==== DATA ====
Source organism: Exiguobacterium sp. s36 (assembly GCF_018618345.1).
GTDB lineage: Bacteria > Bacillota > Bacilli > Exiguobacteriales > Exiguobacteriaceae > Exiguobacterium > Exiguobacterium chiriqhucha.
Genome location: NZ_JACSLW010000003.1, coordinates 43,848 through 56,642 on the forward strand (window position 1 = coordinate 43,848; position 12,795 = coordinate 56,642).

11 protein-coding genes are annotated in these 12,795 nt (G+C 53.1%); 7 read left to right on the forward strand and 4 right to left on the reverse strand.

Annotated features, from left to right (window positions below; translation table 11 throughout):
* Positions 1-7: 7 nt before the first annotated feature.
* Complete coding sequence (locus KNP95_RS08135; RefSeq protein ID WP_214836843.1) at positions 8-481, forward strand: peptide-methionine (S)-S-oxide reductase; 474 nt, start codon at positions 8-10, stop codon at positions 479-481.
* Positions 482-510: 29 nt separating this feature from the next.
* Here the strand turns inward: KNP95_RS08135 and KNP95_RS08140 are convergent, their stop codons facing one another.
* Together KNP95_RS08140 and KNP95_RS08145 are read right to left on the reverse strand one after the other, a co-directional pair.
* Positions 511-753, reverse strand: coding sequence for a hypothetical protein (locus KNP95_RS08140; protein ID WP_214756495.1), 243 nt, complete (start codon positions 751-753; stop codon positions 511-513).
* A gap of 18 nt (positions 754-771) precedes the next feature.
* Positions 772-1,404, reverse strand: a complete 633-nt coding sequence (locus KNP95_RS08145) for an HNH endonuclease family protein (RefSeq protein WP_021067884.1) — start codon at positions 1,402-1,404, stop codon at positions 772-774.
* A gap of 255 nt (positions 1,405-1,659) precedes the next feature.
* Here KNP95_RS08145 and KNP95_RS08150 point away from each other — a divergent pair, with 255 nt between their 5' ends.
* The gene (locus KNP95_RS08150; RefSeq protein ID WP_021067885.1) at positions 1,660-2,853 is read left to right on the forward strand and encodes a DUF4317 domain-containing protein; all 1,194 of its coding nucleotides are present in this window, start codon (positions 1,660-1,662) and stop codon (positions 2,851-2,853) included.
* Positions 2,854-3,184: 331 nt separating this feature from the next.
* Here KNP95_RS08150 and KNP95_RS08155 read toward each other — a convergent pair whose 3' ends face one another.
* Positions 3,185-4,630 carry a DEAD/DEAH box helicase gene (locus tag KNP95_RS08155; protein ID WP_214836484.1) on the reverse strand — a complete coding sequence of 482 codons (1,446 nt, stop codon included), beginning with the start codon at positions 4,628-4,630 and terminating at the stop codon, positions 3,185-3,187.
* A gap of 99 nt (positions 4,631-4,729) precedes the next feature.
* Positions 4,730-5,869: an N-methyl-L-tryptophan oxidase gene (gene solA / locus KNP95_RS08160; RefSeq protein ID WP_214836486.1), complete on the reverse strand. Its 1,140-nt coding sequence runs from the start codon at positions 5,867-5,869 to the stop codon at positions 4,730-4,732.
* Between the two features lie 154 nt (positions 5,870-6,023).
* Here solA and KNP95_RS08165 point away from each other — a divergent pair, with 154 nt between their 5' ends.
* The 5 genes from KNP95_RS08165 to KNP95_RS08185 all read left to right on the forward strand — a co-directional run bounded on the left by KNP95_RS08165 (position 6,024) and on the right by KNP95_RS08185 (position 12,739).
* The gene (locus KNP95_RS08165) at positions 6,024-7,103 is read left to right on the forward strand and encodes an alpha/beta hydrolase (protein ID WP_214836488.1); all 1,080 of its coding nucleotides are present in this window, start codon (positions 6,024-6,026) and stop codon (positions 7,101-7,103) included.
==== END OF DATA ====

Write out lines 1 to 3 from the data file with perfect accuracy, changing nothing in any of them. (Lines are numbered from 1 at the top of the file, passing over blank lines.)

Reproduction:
Source organism: Exiguobacterium sp. s36 (assembly GCF_018618345.1).
GTDB lineage: Bacteria > Bacillota > Bacilli > Exiguobacteriales > Exiguobacteriaceae > Exiguobacterium > Exiguobacterium chiriqhucha.
Genome location: NZ_JACSLW010000003.1, coordinates 43,848 through 56,642 on the forward strand (window position 1 = coordinate 43,848; position 12,795 = coordinate 56,642).